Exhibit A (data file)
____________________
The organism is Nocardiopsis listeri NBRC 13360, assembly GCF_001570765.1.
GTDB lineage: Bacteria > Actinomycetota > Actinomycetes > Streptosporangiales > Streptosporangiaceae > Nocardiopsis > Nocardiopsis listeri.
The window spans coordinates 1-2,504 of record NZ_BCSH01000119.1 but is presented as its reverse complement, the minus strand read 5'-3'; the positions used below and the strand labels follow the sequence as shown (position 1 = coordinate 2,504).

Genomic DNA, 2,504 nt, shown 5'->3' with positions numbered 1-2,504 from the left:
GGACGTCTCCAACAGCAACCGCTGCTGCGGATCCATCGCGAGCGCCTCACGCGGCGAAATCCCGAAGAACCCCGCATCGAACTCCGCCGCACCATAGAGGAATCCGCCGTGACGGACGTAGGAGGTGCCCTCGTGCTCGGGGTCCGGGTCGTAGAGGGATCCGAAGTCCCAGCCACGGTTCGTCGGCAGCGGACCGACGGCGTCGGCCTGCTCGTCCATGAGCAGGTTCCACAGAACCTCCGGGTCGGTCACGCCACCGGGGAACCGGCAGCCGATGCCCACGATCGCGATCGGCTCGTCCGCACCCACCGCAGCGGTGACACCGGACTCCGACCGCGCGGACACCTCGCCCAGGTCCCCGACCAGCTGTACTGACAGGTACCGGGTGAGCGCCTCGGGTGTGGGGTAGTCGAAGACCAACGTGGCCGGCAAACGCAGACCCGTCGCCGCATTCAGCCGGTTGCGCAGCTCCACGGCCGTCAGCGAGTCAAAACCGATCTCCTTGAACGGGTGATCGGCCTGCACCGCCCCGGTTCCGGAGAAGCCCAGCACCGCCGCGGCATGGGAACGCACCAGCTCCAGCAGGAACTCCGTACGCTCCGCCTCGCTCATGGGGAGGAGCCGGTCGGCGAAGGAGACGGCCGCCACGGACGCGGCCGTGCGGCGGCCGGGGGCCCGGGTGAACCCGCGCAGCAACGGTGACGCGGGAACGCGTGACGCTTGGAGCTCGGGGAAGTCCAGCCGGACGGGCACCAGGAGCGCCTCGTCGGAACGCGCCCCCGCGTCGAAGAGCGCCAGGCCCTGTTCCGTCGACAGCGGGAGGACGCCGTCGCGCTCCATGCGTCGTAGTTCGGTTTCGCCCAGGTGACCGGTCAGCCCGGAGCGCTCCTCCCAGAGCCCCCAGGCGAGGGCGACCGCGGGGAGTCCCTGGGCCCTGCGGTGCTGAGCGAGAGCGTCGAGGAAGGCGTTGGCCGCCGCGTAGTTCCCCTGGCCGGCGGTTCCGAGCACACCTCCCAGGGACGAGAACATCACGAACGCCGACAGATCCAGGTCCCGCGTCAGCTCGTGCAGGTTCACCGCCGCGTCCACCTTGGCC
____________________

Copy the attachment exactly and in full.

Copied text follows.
The organism is Nocardiopsis listeri NBRC 13360, assembly GCF_001570765.1.
GTDB lineage: Bacteria > Actinomycetota > Actinomycetes > Streptosporangiales > Streptosporangiaceae > Nocardiopsis > Nocardiopsis listeri.
The window spans coordinates 1-2,504 of record NZ_BCSH01000119.1 but is presented as its reverse complement, the minus strand read 5'-3'; the positions used below and the strand labels follow the sequence as shown (position 1 = coordinate 2,504).

Genomic DNA, 2,504 nt, shown 5'->3' with positions numbered 1-2,504 from the left:
GGACGTCTCCAACAGCAACCGCTGCTGCGGATCCATCGCGAGCGCCTCACGCGGCGAAATCCCGAAGAACCCCGCATCGAACTCCGCCGCACCATAGAGGAATCCGCCGTGACGGACGTAGGAGGTGCCCTCGTGCTCGGGGTCCGGGTCGTAGAGGGATCCGAAGTCCCAGCCACGGTTCGTCGGCAGCGGACCGACGGCGTCGGCCTGCTCGTCCATGAGCAGGTTCCACAGAACCTCCGGGTCGGTCACGCCACCGGGGAACCGGCAGCCGATGCCCACGATCGCGATCGGCTCGTCCGCACCCACCGCAGCGGTGACACCGGACTCCGACCGCGCGGACACCTCGCCCAGGTCCCCGACCAGCTGTACTGACAGGTACCGGGTGAGCGCCTCGGGTGTGGGGTAGTCGAAGACCAACGTGGCCGGCAAACGCAGACCCGTCGCCGCATTCAGCCGGTTGCGCAGCTCCACGGCCGTCAGCGAGTCAAAACCGATCTCCTTGAACGGGTGATCGGCCTGCACCGCCCCGGTTCCGGAGAAGCCCAGCACCGCCGCGGCATGGGAACGCACCAGCTCCAGCAGGAACTCCGTACGCTCCGCCTCGCTCATGGGGAGGAGCCGGTCGGCGAAGGAGACGGCCGCCACGGACGCGGCCGTGCGGCGGCCGGGGGCCCGGGTGAACCCGCGCAGCAACGGTGACGCGGGAACGCGTGACGCTTGGAGCTCGGGGAAGTCCAGCCGGACGGGCACCAGGAGCGCCTCGTCGGAACGCGCCCCCGCGTCGAAGAGCGCCAGGCCCTGTTCCGTCGACAGCGGGAGGACGCCGTCGCGCTCCATGCGTCGTAGTTCGGTTTCGCCCAGGTGACCGGTCAGCCCGGAGCGCTCCTCCCAGAGCCCCCAGGCGAGGGCGACCGCGGGGAGTCCCTGGGCCCTGCGGTGCTGAGCGAGAGCGTCGAGGAAGGCGTTGGCCGCCGCGTAGTTCCCCTGGCCGGCGGTTCCGAGCACACCTCCCAGGGACGAGAACATCACGAACGCCGACAGATCCAGGTCCCGCGTCAGCTCGTGCAGGTTCACCGCCGCGTCCACCTTGGCC